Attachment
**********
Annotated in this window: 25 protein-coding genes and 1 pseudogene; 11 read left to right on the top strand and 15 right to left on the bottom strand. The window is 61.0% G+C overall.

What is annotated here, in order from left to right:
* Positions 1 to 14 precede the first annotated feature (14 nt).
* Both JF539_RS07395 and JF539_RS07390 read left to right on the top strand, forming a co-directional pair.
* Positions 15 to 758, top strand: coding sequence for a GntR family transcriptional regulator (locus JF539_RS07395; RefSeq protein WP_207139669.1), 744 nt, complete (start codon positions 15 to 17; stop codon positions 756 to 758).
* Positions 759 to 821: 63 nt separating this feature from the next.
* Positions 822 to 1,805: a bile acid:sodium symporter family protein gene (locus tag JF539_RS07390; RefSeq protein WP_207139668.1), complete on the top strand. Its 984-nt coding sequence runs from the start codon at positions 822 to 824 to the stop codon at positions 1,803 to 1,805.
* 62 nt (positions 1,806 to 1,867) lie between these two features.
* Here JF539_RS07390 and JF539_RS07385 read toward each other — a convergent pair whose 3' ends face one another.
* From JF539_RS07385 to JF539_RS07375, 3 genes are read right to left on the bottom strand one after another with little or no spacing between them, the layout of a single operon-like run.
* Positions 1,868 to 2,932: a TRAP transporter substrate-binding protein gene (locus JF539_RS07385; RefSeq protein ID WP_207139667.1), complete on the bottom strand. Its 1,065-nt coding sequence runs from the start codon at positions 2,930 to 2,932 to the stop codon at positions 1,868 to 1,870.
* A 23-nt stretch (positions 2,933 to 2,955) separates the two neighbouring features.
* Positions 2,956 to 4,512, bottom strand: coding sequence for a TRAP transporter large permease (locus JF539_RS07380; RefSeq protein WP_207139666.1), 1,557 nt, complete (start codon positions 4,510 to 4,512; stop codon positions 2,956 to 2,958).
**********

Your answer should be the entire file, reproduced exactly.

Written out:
Annotated in this window: 25 protein-coding genes and 1 pseudogene; 11 read left to right on the top strand and 15 right to left on the bottom strand. The window is 61.0% G+C overall.

What is annotated here, in order from left to right:
* Positions 1 to 14 precede the first annotated feature (14 nt).
* Both JF539_RS07395 and JF539_RS07390 read left to right on the top strand, forming a co-directional pair.
* Positions 15 to 758, top strand: coding sequence for a GntR family transcriptional regulator (locus JF539_RS07395; RefSeq protein WP_207139669.1), 744 nt, complete (start codon positions 15 to 17; stop codon positions 756 to 758).
* Positions 759 to 821: 63 nt separating this feature from the next.
* Positions 822 to 1,805: a bile acid:sodium symporter family protein gene (locus tag JF539_RS07390; RefSeq protein WP_207139668.1), complete on the top strand. Its 984-nt coding sequence runs from the start codon at positions 822 to 824 to the stop codon at positions 1,803 to 1,805.
* 62 nt (positions 1,806 to 1,867) lie between these two features.
* Here JF539_RS07390 and JF539_RS07385 read toward each other — a convergent pair whose 3' ends face one another.
* From JF539_RS07385 to JF539_RS07375, 3 genes are read right to left on the bottom strand one after another with little or no spacing between them, the layout of a single operon-like run.
* Positions 1,868 to 2,932: a TRAP transporter substrate-binding protein gene (locus JF539_RS07385; RefSeq protein ID WP_207139667.1), complete on the bottom strand. Its 1,065-nt coding sequence runs from the start codon at positions 2,930 to 2,932 to the stop codon at positions 1,868 to 1,870.
* A 23-nt stretch (positions 2,933 to 2,955) separates the two neighbouring features.
* Positions 2,956 to 4,512, bottom strand: coding sequence for a TRAP transporter large permease (locus JF539_RS07380; RefSeq protein WP_207139666.1), 1,557 nt, complete (start codon positions 4,510 to 4,512; stop codon positions 2,956 to 2,958).